Hence, according to Radhakrishnan, kissing -- given that it involves using the mouth for a purpose other than eating (we think Radhakrishnan missed the obvious pun) -- is “against the order of nature.” And according to Section 294(a) it can be argued that kissing is an obscene act.

Both acts, Section 294(a) and Section 377, are used to harass and intimidate consenting adults in the country. If their legal status is still a question-mark, the moral police -- often rounding up couples and beating them under the charge of ‘moral policing’ -- makes sure that their use is practical. All this, whilst urinating in public remains an ‘in-obscene’ event.

In addition to kissing, and any form of public affection, here are a list of things that with an unclear legal status in India, some of which have, at different points, attracted censure from the moral police.

1. Being Gay

This, pertains to the famous Section 377, which as mentioned, prohibits people from engaging in “carnal acts against the order of nature.” Anything, except penile-vaginal sex -- which is excused because of its connection with procreation -- is considered “against the order of nature.” When the Delhi High Court ruled that was in violation of the Constitution, and infringed upon equal rights and personal liberty, it was on the basis of, among other things, the contention that the words “against the order of nature” are vague, and hence, makeit impossible to follow the law in a way that is not arbitrary. As a result, the law leads to discrimination that is unconstitutional, and further, what is considered “normal” or “natural” changes over time.

The Supreme Court overturned the High Court verdict, although it did place the ball in the government’s court, saying that the government was free to annul the law through legislation. The law, however, still stands, and hence, by its extension, being homosexual in India (or being heterosexual but open to anal and oral sex) remains a criminal activity.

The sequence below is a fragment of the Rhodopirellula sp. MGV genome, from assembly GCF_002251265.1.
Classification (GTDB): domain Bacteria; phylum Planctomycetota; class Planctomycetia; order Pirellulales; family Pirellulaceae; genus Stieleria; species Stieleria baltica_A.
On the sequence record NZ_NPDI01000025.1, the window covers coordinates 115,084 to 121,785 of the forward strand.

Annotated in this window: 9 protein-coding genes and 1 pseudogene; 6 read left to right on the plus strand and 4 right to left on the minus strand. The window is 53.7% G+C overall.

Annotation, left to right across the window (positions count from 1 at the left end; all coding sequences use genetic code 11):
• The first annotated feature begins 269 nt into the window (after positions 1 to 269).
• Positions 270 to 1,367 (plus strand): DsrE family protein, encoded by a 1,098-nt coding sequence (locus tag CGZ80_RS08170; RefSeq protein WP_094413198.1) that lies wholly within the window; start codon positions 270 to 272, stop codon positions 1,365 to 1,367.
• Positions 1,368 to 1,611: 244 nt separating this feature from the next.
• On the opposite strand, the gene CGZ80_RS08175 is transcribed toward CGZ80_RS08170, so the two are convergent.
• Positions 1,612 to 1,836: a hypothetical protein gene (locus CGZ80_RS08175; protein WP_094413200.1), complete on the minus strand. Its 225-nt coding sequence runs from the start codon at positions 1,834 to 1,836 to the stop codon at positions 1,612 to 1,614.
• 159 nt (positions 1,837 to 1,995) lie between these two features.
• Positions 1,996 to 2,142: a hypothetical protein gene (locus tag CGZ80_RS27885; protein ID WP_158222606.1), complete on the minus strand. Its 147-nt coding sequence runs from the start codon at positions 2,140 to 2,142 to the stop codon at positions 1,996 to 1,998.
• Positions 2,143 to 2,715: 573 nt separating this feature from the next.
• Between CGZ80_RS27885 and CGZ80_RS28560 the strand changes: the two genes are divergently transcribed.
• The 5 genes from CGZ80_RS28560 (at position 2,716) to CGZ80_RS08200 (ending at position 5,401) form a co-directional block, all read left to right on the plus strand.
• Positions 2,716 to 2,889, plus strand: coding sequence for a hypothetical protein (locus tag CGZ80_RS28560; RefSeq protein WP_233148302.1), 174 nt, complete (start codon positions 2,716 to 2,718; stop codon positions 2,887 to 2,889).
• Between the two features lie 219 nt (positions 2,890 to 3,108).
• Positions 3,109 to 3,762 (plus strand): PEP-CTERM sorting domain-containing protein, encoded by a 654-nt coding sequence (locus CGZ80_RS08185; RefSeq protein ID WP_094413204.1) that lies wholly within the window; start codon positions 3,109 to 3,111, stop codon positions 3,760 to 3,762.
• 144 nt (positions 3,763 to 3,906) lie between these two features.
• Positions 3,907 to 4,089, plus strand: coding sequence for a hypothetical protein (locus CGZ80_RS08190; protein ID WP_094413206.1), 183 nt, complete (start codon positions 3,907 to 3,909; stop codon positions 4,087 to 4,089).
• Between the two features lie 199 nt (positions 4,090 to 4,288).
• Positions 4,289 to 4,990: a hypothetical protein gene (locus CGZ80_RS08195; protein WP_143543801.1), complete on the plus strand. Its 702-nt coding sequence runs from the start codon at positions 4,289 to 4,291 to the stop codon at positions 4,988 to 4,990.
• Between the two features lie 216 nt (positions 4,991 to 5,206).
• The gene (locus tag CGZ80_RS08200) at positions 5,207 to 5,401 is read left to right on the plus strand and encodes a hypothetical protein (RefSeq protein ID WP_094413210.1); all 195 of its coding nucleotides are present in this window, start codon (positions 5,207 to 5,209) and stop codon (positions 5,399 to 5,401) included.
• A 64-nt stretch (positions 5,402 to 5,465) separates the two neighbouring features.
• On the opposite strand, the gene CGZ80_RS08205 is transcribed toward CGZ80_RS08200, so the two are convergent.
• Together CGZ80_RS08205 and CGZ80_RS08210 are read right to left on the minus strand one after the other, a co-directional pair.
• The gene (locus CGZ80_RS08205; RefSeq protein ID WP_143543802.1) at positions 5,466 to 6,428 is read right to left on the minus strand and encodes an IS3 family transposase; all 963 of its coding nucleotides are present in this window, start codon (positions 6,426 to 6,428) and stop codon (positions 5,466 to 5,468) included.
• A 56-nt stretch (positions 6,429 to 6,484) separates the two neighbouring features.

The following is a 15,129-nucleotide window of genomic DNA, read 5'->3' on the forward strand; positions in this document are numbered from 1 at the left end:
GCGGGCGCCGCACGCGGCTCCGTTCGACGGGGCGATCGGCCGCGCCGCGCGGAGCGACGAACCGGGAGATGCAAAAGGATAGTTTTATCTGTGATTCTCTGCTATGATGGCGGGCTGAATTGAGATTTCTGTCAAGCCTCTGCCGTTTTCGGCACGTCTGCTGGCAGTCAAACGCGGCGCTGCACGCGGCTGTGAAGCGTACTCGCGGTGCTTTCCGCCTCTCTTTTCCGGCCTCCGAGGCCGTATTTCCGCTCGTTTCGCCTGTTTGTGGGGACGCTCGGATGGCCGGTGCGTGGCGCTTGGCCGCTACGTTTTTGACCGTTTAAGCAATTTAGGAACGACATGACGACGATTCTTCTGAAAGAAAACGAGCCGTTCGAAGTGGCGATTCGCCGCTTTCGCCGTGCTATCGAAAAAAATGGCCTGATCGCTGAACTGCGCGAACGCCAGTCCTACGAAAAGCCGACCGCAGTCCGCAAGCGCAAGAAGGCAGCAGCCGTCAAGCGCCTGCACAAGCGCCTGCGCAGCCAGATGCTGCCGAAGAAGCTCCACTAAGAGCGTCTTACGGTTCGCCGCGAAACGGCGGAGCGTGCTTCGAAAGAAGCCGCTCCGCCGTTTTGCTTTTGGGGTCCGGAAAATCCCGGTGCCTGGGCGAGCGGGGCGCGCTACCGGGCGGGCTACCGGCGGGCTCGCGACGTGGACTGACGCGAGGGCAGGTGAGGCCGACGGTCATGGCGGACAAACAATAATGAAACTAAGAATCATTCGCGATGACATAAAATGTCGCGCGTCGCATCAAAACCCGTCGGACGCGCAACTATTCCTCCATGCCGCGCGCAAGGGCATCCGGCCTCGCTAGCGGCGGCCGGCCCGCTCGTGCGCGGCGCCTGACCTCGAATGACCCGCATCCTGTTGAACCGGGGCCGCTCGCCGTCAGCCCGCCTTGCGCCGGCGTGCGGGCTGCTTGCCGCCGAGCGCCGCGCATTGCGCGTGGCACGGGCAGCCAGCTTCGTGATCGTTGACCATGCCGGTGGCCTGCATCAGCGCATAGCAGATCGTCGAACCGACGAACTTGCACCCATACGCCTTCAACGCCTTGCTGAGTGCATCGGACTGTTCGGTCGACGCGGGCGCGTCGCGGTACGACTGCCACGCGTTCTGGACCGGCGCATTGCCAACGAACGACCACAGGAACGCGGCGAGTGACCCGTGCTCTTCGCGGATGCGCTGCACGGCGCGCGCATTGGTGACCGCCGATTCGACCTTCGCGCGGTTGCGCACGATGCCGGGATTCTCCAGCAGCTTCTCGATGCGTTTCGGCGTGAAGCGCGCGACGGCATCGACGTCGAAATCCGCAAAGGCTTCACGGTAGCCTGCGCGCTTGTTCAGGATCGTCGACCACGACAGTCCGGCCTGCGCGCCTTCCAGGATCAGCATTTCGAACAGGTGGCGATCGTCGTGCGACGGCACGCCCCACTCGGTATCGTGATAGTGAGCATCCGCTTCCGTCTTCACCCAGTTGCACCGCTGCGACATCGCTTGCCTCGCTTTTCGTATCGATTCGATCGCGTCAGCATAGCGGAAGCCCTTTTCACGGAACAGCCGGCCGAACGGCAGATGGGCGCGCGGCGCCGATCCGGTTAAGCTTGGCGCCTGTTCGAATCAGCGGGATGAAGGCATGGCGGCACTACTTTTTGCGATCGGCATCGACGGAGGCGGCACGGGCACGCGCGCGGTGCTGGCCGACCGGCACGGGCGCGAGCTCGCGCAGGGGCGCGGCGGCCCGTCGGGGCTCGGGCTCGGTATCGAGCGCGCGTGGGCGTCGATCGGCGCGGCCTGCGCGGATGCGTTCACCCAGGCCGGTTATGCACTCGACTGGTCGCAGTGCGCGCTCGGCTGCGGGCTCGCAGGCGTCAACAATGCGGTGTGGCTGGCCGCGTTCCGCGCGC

2. Marijuana

Under the NDPS Act, marijuana consumption and distribution, along with other drugs, is a criminal offence. The reason why this is worth mentioning is the hypocrisy in the legal status of marijuana. Bhang -- a preparation from the leaves and flowers (buds) of the female cannabis plant -- remains very much legal when added to food or drink. In fact, ‘government authorised’ bhang shops are a frequent site, especially in Rajasthan.

3. Prostitution

This is another legal grey area. Soliciting sex by paying for it is an offence, but practising sex in exchange for payment, is not. However, organised prostitution is not allowed, and the lack of a legal status given to prostitution ensures that sex workers are not protected by labour laws.

4. Pornography